Earlier this year we interviewed Brittany LaMarr on how she hoped to use her School of Public Policy (SPP) skillsets to address systemic inequities. Since January, Brittany has transitioned from our Master of Public Administration (MPA) program to our Master of Public Policy (MPP) program. She also enrolled in at JD program at UConn Law.
Her decision to do so was based on the evolution of her experiences over the last few year. After never previously envisioning law school for herself, Brittany participated in Yale Law School’s Access to Law Program in 2020. Through the Fellowship she gained the tools to succeed in applying, but more importantly learned for herself that she could in fact attend.
Brittany was also influenced by her professional experiences, research projects and seeking ways to respond to and prevent policy decisions. As she explains, the previous presidential administration also had an impact,
I didn’t like feeling helpless when we had a president in power that led through fear, lies, and oppression, spread hatred and bigotry, and pushed the negative partisanship of our country to a place where it is almost impossible to push out any federal policy issue. I see a law degree as an additional tool to combat policy issues that are unconstitutional and violate fundamental human rights and civil liberties.
After years of working amongst state legislature, she learned a lot about public policy. She saw how politics impacted the success and failure of bills, and experienced research be ignored when advocating for or against a piece of legislation. Along the way she saw a way to create change outside of public policy.
At the moment Brittany does not have a focus for her JD. She is entering the process open-minded with the hope of soaking up as much knowledge and experience as possible. Human Rights and serving as an international human rights lawyer could be one path. Brittany is also considering environmental law, as well as opportunities to continue her work on youth justice reform and protecting the rights of children.
In order to offset living expenses and fund her education as a full-time working mom of a 6-year-old and 1-year-old, Brittany began applying to scholarships and fellowships. This fall Brittany will become a Frédéric Bastiat Fellow with The Mercatus Center at George Mason University. Through the fellowship she hopes to obtain knowledge at the intersection of political economy and human rights. She says,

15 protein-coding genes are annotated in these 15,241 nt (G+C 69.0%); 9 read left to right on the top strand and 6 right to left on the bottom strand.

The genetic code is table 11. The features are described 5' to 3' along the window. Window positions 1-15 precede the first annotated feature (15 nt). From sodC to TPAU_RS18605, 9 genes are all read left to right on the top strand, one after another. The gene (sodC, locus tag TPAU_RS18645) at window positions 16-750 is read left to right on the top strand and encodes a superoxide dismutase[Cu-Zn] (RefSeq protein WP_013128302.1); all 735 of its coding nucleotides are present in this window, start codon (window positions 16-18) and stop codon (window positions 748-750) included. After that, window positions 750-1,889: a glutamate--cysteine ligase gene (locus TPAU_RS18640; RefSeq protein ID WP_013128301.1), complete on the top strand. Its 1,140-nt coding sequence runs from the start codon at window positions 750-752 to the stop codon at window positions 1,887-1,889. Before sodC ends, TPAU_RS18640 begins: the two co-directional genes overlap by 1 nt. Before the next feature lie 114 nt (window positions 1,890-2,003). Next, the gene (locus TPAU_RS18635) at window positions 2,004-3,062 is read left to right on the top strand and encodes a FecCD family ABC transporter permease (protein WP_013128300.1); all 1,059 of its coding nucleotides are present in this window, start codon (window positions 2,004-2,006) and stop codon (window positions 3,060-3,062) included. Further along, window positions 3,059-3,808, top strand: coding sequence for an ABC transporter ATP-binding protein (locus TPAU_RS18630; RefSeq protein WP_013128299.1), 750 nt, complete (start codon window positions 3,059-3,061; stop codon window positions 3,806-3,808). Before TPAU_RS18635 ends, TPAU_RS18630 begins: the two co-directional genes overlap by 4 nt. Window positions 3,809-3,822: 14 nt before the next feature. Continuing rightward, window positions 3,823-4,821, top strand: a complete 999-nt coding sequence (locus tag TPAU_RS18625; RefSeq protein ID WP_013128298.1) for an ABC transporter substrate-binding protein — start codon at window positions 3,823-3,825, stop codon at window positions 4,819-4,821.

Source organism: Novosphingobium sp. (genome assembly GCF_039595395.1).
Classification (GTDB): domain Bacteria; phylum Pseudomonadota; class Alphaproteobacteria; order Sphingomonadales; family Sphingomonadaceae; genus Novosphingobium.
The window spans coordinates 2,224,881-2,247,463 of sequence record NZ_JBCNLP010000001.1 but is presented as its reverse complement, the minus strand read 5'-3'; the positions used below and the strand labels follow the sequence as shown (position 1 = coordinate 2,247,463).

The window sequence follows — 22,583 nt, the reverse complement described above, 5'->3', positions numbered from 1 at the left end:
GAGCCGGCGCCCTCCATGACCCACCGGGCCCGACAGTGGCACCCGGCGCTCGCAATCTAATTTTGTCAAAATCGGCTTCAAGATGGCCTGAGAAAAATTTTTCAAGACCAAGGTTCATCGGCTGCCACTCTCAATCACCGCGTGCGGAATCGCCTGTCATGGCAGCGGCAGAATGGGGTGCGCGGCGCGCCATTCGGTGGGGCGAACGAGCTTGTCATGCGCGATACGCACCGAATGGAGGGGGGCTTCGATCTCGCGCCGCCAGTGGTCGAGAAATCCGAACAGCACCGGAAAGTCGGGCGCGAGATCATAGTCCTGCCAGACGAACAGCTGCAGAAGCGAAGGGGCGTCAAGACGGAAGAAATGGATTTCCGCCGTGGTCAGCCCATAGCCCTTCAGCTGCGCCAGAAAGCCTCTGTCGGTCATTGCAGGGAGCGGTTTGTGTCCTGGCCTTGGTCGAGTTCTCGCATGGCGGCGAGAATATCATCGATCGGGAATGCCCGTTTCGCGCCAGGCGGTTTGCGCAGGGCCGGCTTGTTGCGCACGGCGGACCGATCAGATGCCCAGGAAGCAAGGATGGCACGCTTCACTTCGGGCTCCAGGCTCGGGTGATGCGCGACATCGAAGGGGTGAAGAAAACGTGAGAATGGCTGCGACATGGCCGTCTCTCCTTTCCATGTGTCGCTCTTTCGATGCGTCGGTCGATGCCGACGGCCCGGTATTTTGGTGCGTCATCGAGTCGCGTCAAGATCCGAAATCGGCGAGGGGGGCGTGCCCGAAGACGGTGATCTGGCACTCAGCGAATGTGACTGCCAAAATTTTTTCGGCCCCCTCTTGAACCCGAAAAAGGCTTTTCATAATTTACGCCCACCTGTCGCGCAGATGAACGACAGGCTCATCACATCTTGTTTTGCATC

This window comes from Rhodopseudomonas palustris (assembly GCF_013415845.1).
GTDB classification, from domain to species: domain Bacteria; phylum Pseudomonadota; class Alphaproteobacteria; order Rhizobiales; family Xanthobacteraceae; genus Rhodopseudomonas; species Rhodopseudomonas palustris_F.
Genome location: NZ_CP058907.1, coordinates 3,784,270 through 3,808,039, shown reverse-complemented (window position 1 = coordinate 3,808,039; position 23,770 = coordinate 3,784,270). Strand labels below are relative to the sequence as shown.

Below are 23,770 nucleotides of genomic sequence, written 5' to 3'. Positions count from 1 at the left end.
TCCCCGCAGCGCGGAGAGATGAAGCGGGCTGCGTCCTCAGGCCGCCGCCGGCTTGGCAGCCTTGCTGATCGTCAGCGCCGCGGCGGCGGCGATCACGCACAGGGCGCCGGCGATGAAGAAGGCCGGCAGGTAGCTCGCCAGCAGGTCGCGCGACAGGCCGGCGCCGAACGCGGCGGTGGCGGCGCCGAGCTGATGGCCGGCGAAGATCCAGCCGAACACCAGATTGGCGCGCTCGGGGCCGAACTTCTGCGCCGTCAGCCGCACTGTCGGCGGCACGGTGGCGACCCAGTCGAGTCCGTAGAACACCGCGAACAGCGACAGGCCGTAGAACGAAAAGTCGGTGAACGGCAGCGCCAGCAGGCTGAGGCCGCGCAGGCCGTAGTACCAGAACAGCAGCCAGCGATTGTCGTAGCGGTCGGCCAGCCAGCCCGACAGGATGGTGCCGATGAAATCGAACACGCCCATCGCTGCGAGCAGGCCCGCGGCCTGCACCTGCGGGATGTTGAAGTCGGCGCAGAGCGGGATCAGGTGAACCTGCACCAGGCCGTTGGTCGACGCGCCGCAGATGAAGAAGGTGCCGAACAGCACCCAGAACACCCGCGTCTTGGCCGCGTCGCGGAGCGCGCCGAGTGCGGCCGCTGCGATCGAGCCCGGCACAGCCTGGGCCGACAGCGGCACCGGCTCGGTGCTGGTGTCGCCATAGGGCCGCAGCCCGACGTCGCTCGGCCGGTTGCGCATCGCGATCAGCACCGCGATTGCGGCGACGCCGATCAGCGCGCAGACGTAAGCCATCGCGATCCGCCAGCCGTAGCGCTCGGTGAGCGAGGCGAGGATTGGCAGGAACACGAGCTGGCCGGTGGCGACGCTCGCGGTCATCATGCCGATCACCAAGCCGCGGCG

I have researched, interned, and worked for organizations that represent a vast array of policy issues and what I have found is that the economic cost of the policy issue holds the greatest weight in whether there is reform and progress. I saw this as an opportunity to better understand the intersection between economics and public policy.
This fall Brittany will also be a Fellow with the Pipeline to Practice Foundation, Inc. She was provided with this additional mentorship opportunity through the Yale Law Fellowship. Through the foundation she will receive an experienced practitioner, BigLaw partner and industry expert as a mentor. Brittany notes that 1L (first year of law school) success largely determines initial post-graduate employment opportunities, and she hopes to gain more insight into law school and feel better prepared and supported throughout her first year.
Through both fellowship opportunities she has been able to network across the country and expand her exposure to knowledge and education outside of traditional school settings. She emphasizes,
I truly believe that it is only through the evolution of my knowledge that I can better understand the complexities of public policy, make the most informed case for public policy issues, better understand the world around me, and be in a position to support the advancement and protection of human rights and civil liberties here in the United States and across the globe.
While in this phase of learning, research and reflection, Brittany has not yet outlined what her path looks like. Currently she is pursuing opportunities she never thought were possible four years ago. She hopes to gain as much as possible from the opportunities she has received and those to come. When it comes to her post-graduate plans, she has them as “to be determined!”
At the end of our follow-up Brittany had this to add,
I think I would be remiss to say how Professor Brian Waddell, a professor I had throughout my undergrad, played a significant role in how I have gone on to pursue my education. The material, education, and knowledge that I received in his classes strongly shaped my curiosity of public policy and desire to learn more. I would say it was through the many classes I took with him that I felt there was still so much more I wanted to know and understand.
Best of luck to Brittany and all of our network members who are currently pursuing a law degrees across the country!